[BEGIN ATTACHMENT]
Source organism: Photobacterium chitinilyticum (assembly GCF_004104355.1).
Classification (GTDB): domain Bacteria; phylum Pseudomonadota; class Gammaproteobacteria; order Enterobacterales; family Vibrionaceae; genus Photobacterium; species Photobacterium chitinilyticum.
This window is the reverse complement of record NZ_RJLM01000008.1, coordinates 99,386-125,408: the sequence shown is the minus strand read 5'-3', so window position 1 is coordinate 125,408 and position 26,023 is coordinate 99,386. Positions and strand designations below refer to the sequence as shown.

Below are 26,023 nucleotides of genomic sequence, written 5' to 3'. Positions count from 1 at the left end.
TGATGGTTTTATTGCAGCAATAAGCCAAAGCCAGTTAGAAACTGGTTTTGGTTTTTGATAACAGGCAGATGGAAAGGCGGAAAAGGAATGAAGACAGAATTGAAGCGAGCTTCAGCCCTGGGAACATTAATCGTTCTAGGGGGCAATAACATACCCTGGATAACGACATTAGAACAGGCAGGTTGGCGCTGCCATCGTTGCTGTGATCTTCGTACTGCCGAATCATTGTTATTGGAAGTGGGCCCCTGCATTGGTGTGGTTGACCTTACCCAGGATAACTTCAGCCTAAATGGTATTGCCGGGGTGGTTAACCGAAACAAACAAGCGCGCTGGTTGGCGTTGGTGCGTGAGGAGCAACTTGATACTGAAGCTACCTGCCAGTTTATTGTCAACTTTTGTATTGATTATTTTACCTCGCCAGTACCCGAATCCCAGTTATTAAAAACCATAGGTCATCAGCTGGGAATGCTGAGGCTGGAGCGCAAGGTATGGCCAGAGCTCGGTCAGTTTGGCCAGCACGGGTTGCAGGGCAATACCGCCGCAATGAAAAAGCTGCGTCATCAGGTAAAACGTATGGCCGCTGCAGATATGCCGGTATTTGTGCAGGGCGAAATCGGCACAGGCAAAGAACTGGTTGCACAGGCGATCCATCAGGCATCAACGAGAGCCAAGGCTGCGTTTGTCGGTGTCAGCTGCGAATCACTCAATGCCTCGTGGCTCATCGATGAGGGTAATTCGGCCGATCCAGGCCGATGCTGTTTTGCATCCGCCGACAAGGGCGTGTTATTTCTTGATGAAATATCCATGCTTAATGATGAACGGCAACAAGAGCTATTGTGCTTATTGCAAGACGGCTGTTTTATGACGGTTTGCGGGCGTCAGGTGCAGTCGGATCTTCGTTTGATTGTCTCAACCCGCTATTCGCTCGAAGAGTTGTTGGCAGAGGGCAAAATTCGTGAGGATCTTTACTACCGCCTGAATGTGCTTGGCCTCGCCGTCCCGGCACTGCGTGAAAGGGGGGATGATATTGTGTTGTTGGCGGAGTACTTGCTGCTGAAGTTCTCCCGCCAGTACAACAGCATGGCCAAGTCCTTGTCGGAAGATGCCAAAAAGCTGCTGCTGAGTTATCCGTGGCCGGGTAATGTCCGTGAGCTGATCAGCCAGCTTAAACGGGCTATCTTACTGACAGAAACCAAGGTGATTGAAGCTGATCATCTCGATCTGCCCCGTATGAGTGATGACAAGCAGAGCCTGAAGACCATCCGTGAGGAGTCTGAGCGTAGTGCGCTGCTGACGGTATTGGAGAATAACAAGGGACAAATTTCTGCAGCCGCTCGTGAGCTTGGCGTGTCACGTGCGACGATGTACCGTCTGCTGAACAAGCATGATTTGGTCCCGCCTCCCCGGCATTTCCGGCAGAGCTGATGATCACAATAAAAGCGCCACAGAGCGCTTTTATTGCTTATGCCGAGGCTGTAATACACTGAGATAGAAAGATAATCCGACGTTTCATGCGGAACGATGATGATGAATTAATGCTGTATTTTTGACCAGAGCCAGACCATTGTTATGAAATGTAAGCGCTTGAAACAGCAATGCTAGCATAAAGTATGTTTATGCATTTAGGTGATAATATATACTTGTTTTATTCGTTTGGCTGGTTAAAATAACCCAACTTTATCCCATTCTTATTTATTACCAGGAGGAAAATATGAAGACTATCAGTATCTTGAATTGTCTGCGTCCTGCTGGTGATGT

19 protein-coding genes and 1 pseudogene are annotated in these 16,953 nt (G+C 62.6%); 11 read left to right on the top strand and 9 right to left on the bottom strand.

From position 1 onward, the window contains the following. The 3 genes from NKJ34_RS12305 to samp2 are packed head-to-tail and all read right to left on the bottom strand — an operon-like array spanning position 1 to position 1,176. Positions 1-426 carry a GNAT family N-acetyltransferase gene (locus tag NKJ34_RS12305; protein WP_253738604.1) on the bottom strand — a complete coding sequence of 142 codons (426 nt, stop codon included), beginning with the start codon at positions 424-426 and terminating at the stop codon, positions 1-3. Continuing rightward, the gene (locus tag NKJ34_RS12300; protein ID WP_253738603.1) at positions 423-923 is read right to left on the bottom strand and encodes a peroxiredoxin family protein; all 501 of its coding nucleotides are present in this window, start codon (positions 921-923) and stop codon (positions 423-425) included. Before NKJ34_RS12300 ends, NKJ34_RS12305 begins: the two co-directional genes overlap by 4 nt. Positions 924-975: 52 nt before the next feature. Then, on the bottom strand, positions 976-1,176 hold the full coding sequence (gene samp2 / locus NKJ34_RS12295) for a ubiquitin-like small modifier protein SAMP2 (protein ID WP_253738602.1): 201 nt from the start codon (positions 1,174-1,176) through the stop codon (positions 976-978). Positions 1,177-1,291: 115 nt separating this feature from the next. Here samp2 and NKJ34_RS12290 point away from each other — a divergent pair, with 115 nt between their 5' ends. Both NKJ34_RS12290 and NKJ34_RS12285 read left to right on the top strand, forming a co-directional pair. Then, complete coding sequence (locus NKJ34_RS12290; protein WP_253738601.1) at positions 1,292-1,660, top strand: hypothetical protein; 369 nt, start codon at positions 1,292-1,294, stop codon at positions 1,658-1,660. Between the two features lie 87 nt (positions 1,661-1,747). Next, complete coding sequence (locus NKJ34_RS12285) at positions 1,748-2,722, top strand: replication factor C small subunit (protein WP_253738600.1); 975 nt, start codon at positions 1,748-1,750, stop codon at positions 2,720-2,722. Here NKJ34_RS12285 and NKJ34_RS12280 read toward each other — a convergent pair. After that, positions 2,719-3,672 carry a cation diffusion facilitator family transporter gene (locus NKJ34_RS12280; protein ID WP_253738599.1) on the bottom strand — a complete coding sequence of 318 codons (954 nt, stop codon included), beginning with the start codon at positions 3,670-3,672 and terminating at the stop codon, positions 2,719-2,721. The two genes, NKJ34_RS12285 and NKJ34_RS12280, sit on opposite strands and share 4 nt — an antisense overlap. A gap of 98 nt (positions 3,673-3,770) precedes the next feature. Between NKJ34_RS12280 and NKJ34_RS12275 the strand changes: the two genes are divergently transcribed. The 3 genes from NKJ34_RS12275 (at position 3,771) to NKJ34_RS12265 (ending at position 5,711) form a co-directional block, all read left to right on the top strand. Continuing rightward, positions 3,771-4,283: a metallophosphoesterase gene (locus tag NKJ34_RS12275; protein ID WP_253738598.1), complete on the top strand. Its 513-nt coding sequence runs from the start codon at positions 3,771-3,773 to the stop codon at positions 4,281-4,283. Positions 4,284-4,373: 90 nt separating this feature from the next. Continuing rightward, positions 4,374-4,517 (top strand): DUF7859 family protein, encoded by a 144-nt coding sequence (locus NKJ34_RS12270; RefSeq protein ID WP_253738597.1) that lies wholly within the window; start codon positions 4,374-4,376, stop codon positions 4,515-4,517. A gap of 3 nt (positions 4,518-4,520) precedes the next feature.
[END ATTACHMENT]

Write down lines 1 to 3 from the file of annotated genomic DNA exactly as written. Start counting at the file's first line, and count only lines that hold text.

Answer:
Source organism: Photobacterium chitinilyticum (assembly GCF_004104355.1).
Classification (GTDB): domain Bacteria; phylum Pseudomonadota; class Gammaproteobacteria; order Enterobacterales; family Vibrionaceae; genus Photobacterium; species Photobacterium chitinilyticum.
This window is the reverse complement of record NZ_RJLM01000008.1, coordinates 99,386-125,408: the sequence shown is the minus strand read 5'-3', so window position 1 is coordinate 125,408 and position 26,023 is coordinate 99,386. Positions and strand designations below refer to the sequence as shown.